It took no effort convincing Demuzi to bring him back to the palace. The rambling secrets of spies weren't meant to be waited upon overnight, and Samael simply followed Demuzi to some flying vehicle of sorts, the likes of which Samael marveled at but said nothing, and accompanied the old man west, over steep ridges and jagged terrain, dotted with pale yellow and orange lights. The farther west they flew, the more vehicles they passed, keeping a safe distance from them; despite Demuzi's aging frame, he maneuvered the ship quite well.
The capital city of the Aramier Empire, Aravot, lay within a steep and narrow valley, the city being built almost vertically upon itself. Tall buildings alit with sparkling yellow and blue lights jutted up, and the higher the altitude of the city, the less dense and the larger the buildings were. At the crest of the soaring mountainside rested a massive array of buildings, splendidly and regally laid out. These, Demuzi flew directly to. They hadn't uttered a word to the other since leaving the monastery.
They arrived in the docking station and the controllers there greeted Demuzi with a hand signal, peering at Samael and hardly second-guessing Demuzi's dismissal at the individual of their questioning eyes.
They passed through a series of halls, galleries, a wide spiral staircase, encased catwalks between buildings, through more halls with an overwhelming amount of closed doors upon each side, and on turning to a set of double-doors with two guards at each side, Demuzi introduced Samael as a guest of the emperor. They obliged, and now Samael stood in something of a sitting room. Dark windows bowed in a semi-circle from floor to ceiling to his right, and considering the layout of this room, Samael felt that half of it was built within the mountain. Demuzi promptly left him, going through another set of double-doors at the end of the long room decorated in forest green accents and dark grey fixtures.
"Be quiet and dare not attempt to leave," was the only words Demuzi said to him before leaving.
Samael ambled leisurely to the glass windows. The city swept down below him, a brilliant display of lights and shadows, discernable if stared at long enough, but at this height, it felt as if he were looking down upon a miniature maze. Horizontally moving lights suggested several flying vehicles. A clever method to compensate for the unique landscape of Aravot. The design of this city was amazing, and he felt surprised when he found himself equating it with the size of Paradís. Certainly, Aravot was nowhere near its size, but considering -- he toyed with the marble in his pocket -- the size and scope of the Aramier Empire, Aravot was considered one of the greatest cities of the world. The mountains were black silhouettes against a dark periwinkle sky, the stars miniscule and distant. White lights flashed in slow intervals upon the mountain peaks in every direction he could see. A warden network of sorts, he presumed. Despite the hour, more small lights moved across the horizon, some of various colors, while others flashed intermittently. More flying ships in the distance, coming to and going away from the city. No shortage of activity here. He rather liked this place.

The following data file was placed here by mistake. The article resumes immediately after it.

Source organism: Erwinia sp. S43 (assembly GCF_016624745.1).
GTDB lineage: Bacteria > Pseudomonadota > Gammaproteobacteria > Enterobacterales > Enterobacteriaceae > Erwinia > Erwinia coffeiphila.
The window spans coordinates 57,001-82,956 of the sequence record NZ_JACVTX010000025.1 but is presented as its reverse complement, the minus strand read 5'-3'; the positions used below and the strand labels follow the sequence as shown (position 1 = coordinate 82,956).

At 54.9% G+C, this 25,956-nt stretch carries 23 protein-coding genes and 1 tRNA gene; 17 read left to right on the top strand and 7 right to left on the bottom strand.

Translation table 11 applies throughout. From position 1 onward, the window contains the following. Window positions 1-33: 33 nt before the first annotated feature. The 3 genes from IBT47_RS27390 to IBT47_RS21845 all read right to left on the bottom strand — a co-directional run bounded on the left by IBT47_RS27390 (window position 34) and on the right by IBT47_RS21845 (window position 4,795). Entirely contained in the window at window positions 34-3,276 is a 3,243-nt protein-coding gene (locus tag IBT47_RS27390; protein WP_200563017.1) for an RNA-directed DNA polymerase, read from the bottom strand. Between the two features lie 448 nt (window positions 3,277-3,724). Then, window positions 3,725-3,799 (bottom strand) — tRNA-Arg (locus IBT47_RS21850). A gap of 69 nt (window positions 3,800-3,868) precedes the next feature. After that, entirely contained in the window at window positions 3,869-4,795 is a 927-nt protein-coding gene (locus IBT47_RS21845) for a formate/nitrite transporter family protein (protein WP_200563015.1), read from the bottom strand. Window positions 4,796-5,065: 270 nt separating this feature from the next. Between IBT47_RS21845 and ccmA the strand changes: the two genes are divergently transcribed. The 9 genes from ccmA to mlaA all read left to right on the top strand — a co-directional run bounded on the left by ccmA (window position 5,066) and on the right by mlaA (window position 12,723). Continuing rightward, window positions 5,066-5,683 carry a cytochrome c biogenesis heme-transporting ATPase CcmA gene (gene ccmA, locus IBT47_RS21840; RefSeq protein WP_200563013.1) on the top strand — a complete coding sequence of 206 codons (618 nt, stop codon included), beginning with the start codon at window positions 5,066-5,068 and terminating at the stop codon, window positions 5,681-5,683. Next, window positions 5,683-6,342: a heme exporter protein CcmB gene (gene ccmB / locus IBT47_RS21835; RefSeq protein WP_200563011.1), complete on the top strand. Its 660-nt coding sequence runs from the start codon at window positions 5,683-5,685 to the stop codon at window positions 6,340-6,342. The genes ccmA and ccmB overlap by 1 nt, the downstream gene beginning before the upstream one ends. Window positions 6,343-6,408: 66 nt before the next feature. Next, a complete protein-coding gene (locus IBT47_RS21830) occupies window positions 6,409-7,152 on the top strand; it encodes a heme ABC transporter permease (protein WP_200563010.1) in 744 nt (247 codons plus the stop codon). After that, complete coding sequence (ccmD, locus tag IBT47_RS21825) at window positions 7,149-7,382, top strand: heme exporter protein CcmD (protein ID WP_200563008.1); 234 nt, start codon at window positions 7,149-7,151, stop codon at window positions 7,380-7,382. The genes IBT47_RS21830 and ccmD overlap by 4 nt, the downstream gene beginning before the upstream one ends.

The door opened and Demuzi appeared, solemn.
"You may speak to the Emperor."
A smile came to Samael's lips and he approached Demuzi, stopping as the old man stepped out into the waiting room, letting the doors come to a close. He gave an annoyed look at Samael.
"You are an insult to the mendicant orders, and know that you will be duly punished for it."
"For killing a spy? By whom?"
"By me," Demuzi snarled.
Samael scoffed. "Open the door. Your sense of duty precedes you, Demuzi. Your faith has left you long ago and you would only be insulting the one you so foolishly swore your life to."
Demuzi stared back at him, his grey eyes widening, then narrowing. Samael merely looked down at the old man, and after a moment, took a step towards the door and opened it himself. He found himself in a long room with similar darkened windows -- the other half of the semi-circle -- and this room was as sparsely decorated as the previous room. A desk as long as two men was at the far end of the room upon a dais, and behind it sat a man. A man Samael instantly found enchanting, almost glowing effervescently with a twisted aura of malevolence. The man was not all right. On the surface, he was most likely thought of as good-looking: he was relatively young, he held himself as one of intelligence and profundity, but inside was a spirit that could not be contained, a mad spirit that spilled into his physical appearance.
Samael glanced back at Demuzi, clear grey eyes still slits, trying to analyze, to understand, exuding apprehension and something that looked like fright.
"Come," the voice from the table beckoned, and Samael turned his head, striding slowly and confidently to the man sitting at ease. The desk was void of any papers, the smooth onyx glistening under recessed lights. He intuited Demuzi enter after a moment, but he didn't turn his gaze until he stood a few paces from the dais.
"So I understand you murdered my spy," the man exclaimed. His voice was clear, not very nasal, and tremendously serene. The expression on his face betrayed neither anger nor amusement, instead, a detached guise that anyone would have found disturbing and terrifying.
"He asked too many questions."
Without warning, the man threw his head back and laughed. Loudly, heartily.
Demuzi stepped up beside Samael, scowling upon the man with the black hair and crystal green eyes. Samael looked down at him, but Demuzi refused to meet his gaze.
"Too many questions!" A smile that exposed a clean row of snow-white teeth and curiously inimitable incisors, the man regained his composure to something more relaxed than before. He placed his two hands upon the table surface and leaned forward, looking at both men. His eyes glittered with amusement.
"Demuzi, my oldest and wisest of friends, claims that you strangled him with your bare hands. Tell me, how does a monk kill a man with his own hands?"
"I broke his neck, if I could have the privilege to correct such an assumption."
The man grinned, never taking his eyes off of Samael. "Even better! Tell me, is this the first time you've killed a man?"